Major Sunday Strip Banned!
I'm pretty sure I know the response that such censorship would get. And, I'm pretty sure that the favored religious group wouldn't win friends by receiving special consideration.
The Washington Post and other newspapers pulled a strip from Sunday's comic section. Religious members of the Post staff, consulted about Sunday's "Opus," declared an emotional reaction to how the strip portrayed their faith. The Post's top brass had "considerable alarm" over the offending strip's content.
This isn't the "Opus" with a Jerry Falwell punchline. That was August 19's strip.
This was yesterday's strip. Lolla Granola, the strip's religious faddist, says that she's a radical Islamist, and wants to be called Fatima Struggle. The strip ends with Fatima and her boyfriend, Steve, sitting on a couch.
That's pretty hot stuff right there, but it gets worse. Granola/Fatima says,
- "You're not getting a girlfriend obsessed with decadent western crud"
- "You're not getting a girlfriend blathering about 'American Idol'"
- "And you're not getting a girlfriend who resists a man's rightful place"
Writers Group comics editor, Amy Lago, who flagged the offensive strip for subscribing newspapers, gave two reasons for drawing attention to it. First, the jokes about Islam might by "misconstrued." Second, there was that sexual innuendo in the punchline.
What does this have to do with the War on Terror?
Fanatic Muslims have segued from saying "Death to America" to doing it. Quite a few people in this country are understandably nervous about Islam.
Uneven treatment of religious views doesn't help defuse this situation.
I'm a devout Catholic, and have gotten accustomed to the background noise of American culture, including gags about drunk and lecherous priests, nuns gone wild, constitutionally-protected works from Rebecca Reed’s "Six Months in a Convent" to Jack Chick's comics, and sophisticated statements like "As you've probably heard, the Pope has asked all the Cardinals to return to Rome. You know how they got them all to come back? They told them that there was going to be a performance by the Vienna Boys Choir."
I'm not sure that I'd be at all comfortable with a society in which prominent newspapers banned a cartoon which a hypersensitive Catholic might find offensive, and passed a cartoon which poked fun at, say, the Dali Lama. A situation like that would smell of special treatment: something no group should want.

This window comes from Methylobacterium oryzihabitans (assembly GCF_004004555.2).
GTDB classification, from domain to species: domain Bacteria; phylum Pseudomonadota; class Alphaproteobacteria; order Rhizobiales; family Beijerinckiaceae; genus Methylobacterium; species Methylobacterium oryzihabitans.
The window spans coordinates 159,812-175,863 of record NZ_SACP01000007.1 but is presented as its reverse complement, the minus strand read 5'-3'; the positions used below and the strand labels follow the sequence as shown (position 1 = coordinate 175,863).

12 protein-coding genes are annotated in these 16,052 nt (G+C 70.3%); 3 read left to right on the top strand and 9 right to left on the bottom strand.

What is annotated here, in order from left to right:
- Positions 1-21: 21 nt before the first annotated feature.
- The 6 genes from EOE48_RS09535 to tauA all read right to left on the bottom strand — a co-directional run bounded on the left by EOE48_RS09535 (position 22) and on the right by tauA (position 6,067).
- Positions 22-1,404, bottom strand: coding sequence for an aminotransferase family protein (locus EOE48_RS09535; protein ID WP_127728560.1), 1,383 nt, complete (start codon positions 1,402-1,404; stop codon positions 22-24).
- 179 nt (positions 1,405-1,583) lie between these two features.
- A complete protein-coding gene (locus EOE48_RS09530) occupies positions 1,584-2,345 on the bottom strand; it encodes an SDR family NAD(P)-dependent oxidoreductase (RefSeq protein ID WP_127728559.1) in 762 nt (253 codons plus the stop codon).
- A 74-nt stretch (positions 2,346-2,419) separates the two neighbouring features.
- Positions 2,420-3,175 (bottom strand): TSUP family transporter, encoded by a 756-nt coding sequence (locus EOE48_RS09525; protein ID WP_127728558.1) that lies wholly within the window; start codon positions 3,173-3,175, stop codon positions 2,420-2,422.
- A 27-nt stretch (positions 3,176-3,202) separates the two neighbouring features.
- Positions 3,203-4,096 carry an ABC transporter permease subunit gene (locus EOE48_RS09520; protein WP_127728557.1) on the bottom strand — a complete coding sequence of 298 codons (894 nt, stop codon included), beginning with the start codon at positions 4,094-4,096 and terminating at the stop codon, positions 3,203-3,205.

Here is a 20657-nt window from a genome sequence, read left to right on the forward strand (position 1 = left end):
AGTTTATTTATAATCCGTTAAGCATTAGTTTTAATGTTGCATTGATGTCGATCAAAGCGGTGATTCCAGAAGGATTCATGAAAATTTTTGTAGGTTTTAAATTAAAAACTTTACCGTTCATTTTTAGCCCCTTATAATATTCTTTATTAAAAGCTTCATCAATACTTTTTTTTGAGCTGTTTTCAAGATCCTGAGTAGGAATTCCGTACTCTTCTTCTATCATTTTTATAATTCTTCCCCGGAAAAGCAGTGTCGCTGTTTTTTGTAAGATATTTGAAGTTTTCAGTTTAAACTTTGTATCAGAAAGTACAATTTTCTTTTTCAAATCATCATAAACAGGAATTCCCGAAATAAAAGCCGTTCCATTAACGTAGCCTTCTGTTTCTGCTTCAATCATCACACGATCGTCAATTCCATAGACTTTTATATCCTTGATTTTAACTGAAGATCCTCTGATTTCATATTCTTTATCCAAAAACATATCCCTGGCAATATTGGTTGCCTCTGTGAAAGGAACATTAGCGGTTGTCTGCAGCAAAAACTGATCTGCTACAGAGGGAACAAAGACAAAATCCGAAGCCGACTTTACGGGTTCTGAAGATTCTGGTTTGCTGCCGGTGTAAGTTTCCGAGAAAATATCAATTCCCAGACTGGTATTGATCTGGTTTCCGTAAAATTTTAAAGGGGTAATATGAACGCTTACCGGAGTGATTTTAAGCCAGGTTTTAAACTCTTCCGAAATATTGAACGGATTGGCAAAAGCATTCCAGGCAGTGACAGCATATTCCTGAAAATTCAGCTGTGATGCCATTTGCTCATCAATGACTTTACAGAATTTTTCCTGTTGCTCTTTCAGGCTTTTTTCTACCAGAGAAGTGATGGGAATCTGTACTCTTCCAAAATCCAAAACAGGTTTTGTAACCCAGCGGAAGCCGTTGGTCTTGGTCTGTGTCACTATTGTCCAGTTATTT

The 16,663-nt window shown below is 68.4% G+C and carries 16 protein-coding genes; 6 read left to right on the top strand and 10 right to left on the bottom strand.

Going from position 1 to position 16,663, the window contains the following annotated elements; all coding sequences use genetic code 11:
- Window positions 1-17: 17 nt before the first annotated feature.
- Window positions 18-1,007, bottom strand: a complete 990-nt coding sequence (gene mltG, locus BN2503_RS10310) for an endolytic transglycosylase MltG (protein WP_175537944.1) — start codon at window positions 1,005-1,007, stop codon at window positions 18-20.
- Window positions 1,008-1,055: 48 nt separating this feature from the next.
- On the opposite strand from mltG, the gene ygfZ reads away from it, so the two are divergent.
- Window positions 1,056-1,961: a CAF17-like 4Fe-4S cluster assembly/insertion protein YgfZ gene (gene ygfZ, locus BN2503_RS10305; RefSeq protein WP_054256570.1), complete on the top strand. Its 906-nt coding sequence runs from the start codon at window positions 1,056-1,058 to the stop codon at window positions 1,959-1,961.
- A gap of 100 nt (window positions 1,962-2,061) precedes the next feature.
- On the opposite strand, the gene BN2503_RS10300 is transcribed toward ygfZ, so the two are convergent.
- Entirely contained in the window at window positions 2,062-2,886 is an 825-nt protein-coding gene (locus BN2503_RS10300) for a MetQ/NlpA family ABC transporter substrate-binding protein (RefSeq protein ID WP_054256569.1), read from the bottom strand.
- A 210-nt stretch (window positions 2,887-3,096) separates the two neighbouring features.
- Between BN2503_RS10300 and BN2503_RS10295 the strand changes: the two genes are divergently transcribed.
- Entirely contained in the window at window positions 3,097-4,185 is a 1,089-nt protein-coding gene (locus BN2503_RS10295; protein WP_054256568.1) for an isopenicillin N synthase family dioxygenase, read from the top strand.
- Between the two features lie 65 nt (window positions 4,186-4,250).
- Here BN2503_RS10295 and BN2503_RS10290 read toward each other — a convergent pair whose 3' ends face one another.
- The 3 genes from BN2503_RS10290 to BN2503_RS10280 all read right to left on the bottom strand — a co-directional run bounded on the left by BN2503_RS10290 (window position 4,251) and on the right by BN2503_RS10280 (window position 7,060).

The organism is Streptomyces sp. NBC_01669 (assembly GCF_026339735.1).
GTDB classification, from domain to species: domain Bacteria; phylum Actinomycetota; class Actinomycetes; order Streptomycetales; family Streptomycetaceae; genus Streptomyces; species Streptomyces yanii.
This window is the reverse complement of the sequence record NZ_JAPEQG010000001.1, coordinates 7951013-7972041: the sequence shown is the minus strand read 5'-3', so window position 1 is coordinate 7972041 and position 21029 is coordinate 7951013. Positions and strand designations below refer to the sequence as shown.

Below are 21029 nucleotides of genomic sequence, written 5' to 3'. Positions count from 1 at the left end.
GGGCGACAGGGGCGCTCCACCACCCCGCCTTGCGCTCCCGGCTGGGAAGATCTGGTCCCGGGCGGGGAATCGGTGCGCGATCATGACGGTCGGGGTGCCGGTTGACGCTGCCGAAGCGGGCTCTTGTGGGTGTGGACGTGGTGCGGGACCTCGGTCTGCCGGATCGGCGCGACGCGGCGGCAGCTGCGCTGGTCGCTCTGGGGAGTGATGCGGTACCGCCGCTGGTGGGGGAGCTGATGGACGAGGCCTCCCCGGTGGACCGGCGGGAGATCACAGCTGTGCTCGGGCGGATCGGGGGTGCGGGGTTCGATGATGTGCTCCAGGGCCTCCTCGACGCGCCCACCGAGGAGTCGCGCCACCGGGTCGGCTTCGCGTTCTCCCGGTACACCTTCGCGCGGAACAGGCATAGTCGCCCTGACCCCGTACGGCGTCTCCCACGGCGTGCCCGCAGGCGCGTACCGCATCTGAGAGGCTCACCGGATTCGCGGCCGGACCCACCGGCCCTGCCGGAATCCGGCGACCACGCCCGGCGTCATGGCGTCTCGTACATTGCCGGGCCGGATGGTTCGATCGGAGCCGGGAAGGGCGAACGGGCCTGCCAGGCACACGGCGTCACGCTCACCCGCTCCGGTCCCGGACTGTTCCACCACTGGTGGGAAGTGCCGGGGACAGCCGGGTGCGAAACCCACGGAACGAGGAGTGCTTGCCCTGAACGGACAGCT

There may be a sort of soft prejudice here. The Post decision can be interpreted as assuming that Christians are sophisticated enough to understand, and tolerate, a joke; while assuming that Muslims, as primitive people, must be given special consideration.
The Post ran Sunday's "Opus" on washingtonpost.com. What, they figure that Muslims and children don't go online?
Whatever the reason for pulling that strip, I don't think that the Washington Post's sensitivity helps establish Islam and Muslims as an acceptable part of mainstream America.
My information is from "Washington Post, Other Newspapers Won't Run 'Opus' Cartoon Mocking Radical Islam," and the Jerry Falwell "Opus" strip and Fatima Struggle strips. They're both pretty funny.
Posts on this general topic:
- Special Consideration Doesn't Help (August 27, 2007)
- Jihad Rehab (August 22, 2007)
- Muslims Are Not All Alike (August 19, 2007)
- More about "Yeh Hum Naheen" / "This is Not Us" (August 9, 2007)
- Saudi Arabia: Non-Islamic Religious Items Verboten (August 9, 2007)
- Moderate Muslim Video from Pakistan: Very Good News (August 7, 2007)
- Rep. Ellison's Misconstrued Reichstag Remarks July 17, 2007
- There's a New Loon in Minnesota (July 16, 2007)
- Another Islamic Voice in the Debate (July 16, 2007)
- "Islam is a Peaceful Religion" 2 (July 15, 2007)
- "Islam is a Peaceful Religion" (July 6, 2007)